Dr. Handberg is Co-Investigator of the NIH Women’s Ischemic Syndrome Evaluation Study and NIH Cardiovascular Cell Therapy Research Network. Her research interests include exercise, heart failure, ischemic heart disease, and women’s health. She is the Director of the Clinical Trials Program, which supports the research mission for the faculty, fellows, and staff by providing administrative (fiscal and regulatory) and coordinator support. She directs Florida CARES, a practitioner competency program. She is active in the American Heart Association and American College of Cardiology. She is Chair of the Continuing Nurse Education committee, a Trustee for the ACC, and serves on several other committees. She is the Program Liaison for the Vascular Biology Working Group (www.vbwg.org). Dr. Handberg provides adult cardiovascular care in the Division Outpatient Clinic. She is also interested in Exercise and Lifestyle Interventions, Ischemic Heart Disease in Women, and Heart Failure. Publications
Dana Leach, DNP, ARNP-C, CCRC, AACC
Associate Director of Cardiology Clinical Trials
As Associate Director of the Cardiology Clinical Trials program, Dr. Leach manages the clinical research coordinators. She has been with our Division since 1993. Her clinical interests include heart failure, stem cell research, ischemic heart disease, and women’s health. Dr. Leach earned her degrees at the University of Florida. She is a member of Sigma Theta Tau, Association of Clinical Research Professionals (President of NF Chapter1999-2001), Heart Failure Society of America, and the American College of Cardiology. Publications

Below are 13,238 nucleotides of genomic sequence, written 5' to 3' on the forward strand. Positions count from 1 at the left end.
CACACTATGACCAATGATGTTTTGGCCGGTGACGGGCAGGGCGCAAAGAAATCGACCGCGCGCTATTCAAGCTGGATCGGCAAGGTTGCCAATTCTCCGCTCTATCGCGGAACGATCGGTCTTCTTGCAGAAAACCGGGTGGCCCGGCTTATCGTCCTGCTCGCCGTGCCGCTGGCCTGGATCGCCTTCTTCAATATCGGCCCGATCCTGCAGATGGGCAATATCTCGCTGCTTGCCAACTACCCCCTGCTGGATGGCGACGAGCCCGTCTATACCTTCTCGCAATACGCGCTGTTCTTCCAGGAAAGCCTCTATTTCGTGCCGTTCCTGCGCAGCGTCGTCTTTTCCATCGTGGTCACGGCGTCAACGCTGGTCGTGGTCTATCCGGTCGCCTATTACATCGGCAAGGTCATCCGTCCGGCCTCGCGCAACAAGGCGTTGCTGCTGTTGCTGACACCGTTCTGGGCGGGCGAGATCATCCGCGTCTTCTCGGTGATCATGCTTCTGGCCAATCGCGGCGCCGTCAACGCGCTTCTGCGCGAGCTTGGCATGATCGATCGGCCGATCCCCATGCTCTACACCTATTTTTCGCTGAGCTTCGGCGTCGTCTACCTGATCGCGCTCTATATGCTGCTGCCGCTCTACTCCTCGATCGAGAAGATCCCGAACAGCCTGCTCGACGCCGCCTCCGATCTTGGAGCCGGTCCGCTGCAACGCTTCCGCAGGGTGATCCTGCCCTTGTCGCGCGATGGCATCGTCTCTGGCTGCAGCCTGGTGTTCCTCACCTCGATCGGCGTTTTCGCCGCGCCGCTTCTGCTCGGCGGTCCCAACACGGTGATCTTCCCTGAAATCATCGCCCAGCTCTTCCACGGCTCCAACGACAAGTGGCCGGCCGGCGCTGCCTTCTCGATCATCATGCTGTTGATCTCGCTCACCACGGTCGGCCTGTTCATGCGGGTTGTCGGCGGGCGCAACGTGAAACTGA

Keith March, MD, PhD, FACC
Vice Chief, Cardiology Research Professor
Keith L. March, MD, PhD, FACC, has dedicated his career to bringing new medical approaches to patients. His publications include more than 150 manuscripts. He was the editor of the first book dedicated to cardiovascular gene transfer. Dr. March’s research has resulted in more than 55 worldwide (20+ U.S.) patents, with others pending. He invented the Closer, a widely-utilized patented suture-mediated closure device, used to close the puncture wound in an artery following heart catheterization. This device allows a patient to “walk off the table” after a catheterization without requiring prolonged bedrest. In 1999, Abbott Vascular, an affiliate of Abbott Laboratories, acquired the company that developed this technology; and the Closer approach has been used worldwide to treat more than 8,000,000 patients. He has served as a scientific advisor to numerous pharmaceutical, biotechnology and medical device companies. Most recently, he co-founded NeuroFx, Inc., based on a patented platform of technology originating in his laboratory that establishes the therapeutic factors secreted by stem cells as powerful therapeutics for critical medical needs, including degenerative and ischemic diseases of the nervous system. With FDA input, NeuroFx is pursuing this off-the-shelf approach to markedly reduce stroke and prolong quality life in ALS (Lou Gehrig’s disease), as two near-term goals. Dr. March now serves as the director for the UF Health Center for Regenerative Medicine and as vice chief for cardiology research in the division of cardiovascular medicine at the University of Florida.